“A New Era In Medicine”: Doctors Edit a Patient’s DNA To Try To Cure Blindness | Univision Technology News

A group of scientists used the CRISPR gene editing tool inside someone’s body for the first time, a new frontier for efforts to operate DNA, the chemical code of life, to treat diseases.

Recently, a patient did so at the Casey Eye Institute of Oregon Health & Science University in Portland for a hereditary form of blindness, the companies performing the treatment announced Wednesday. They did not provide details about the patient or the date of surgery.

It may take up to a month to see if it worked to restore vision. If the first attempts seem safe, doctors plan to test it on 18 more people.


“We literally have the potential to take people who are essentially blind and have them see,” said Charles Albright, scientific director of Editas Medicine, the Cambridge-based company in Cambridge, Massachusetts, which develops the Dublin-based Allergan treatment. “We believe you could open a new set of medications to enter and change your DNA.”

Dr. Jason Comander, an eye surgeon at Massachusetts Eye and Ear in Boston, another hospital that plans to enroll patients in the study, said it marks “a new era in medicine” using technology that “makes DNA editing a lot easier and much more effective. “

Doctors first tested the editing of genes in the body in 2017 for a different inherited disease using a tool called zinc fingers. Many scientists believe that CRISPR is a much easier tool to locate and cut DNA in a specific place, so the interest in the new research is very high.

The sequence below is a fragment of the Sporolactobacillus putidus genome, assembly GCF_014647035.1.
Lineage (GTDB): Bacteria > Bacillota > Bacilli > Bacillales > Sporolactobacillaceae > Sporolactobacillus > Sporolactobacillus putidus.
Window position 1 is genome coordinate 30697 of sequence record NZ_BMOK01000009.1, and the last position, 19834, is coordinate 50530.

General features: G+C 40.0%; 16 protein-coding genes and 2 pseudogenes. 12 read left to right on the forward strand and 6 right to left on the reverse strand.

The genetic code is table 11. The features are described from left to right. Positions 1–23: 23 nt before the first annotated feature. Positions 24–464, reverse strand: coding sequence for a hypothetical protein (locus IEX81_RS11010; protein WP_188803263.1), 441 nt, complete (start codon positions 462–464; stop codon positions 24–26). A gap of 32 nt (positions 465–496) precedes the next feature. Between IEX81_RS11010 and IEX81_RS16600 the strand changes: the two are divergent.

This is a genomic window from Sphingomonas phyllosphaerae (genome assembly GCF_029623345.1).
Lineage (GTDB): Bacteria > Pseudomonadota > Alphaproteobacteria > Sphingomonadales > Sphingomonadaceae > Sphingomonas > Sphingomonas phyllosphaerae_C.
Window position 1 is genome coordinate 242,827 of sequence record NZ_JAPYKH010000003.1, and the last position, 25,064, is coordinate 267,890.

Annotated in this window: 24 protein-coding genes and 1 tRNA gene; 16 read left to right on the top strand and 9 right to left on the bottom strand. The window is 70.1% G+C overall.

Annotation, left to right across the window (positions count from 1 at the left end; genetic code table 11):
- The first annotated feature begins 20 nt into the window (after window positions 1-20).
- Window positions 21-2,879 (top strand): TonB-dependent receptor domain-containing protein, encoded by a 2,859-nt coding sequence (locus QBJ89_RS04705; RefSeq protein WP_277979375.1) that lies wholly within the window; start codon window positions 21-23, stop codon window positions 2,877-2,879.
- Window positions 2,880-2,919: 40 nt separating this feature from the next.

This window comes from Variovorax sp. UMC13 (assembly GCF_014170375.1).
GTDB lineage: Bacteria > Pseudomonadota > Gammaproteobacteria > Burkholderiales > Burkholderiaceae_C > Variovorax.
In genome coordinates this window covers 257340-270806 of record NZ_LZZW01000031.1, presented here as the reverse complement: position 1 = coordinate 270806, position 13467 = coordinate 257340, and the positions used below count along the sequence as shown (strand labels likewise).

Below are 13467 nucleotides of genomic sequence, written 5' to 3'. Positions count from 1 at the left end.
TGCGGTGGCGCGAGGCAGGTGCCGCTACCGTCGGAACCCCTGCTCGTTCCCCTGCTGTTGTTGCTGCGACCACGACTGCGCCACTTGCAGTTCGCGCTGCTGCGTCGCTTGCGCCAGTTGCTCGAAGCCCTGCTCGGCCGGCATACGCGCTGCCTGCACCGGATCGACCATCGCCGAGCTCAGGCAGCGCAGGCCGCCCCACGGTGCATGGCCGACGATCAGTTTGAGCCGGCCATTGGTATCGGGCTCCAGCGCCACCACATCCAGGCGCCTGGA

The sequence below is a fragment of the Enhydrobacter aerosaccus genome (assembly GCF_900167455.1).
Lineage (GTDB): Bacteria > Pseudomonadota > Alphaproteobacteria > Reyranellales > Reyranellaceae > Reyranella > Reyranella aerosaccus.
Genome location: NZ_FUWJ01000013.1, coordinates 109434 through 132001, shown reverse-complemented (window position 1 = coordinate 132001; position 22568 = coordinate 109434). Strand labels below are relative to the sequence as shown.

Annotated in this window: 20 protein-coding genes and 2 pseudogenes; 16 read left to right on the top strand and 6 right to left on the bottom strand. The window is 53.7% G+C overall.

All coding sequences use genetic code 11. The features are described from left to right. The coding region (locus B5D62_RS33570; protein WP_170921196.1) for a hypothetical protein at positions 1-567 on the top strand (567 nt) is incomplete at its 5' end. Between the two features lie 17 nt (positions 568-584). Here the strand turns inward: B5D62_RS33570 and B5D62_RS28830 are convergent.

The people in this study have congenital Leber amaurosis, caused by a genetic mutation that prevents the body from producing a protein necessary to convert light into signals for the brain, which allows sight. They are often born with little vision and can lose even that in a few years.

Scientists cannot treat it with standard gene therapy, providing a replacement gene, because the one that is needed is too large to fit within the disabled viruses that are used to transport it to cells.

Therefore, they aim to edit or eliminate the mutation by making two cuts on each side. The hope is that the ends of the DNA reconnect and allow the gene to function as it should.

It is performed in a one-hour surgery under general anesthesia. Through a tube the width of a hair, doctors drip three drops of liquid that contain the gene editing machinery just below the retina, the lining on the back of the eye that contains the light-sensitive cells.

“Once the cell is edited, it is permanent and that cell will persist with hope for the patient’s life,” because these cells do not divide, said a study leader who was not involved in this first case, Dr. Eric Pierce.

Doctors think they need to repair between a tenth to a third of the cells to restore vision. In animal tests, scientists were able to correct half of the cells with the treatment, Albright said.

Eye surgery itself poses little risk, doctors say. Infections and bleeding are relatively rare complications.

One of the biggest potential risks of gene editing is that CRISPR could make involuntary changes in other genes, but companies have done a lot to minimize that and ensure that the treatment is cut only where it is intended, Pierce said.

Some independent experts were optimistic about the new study.

Dr. Kiran Musunuru, another gene editing expert at the University of Pennsylvania, said the treatment seems to work, according to tests on human tissues, mice and monkeys.

The gene editing tool remains in the eye and does not travel to other parts of the body, so “if something goes wrong, the possibility of damage is very small,” he said. “It’s a good first step to make gene editing in the body.”

Other scientists are using CRISPR to edit cells outside the body to treat cancer, sickle cell and some other diseases.

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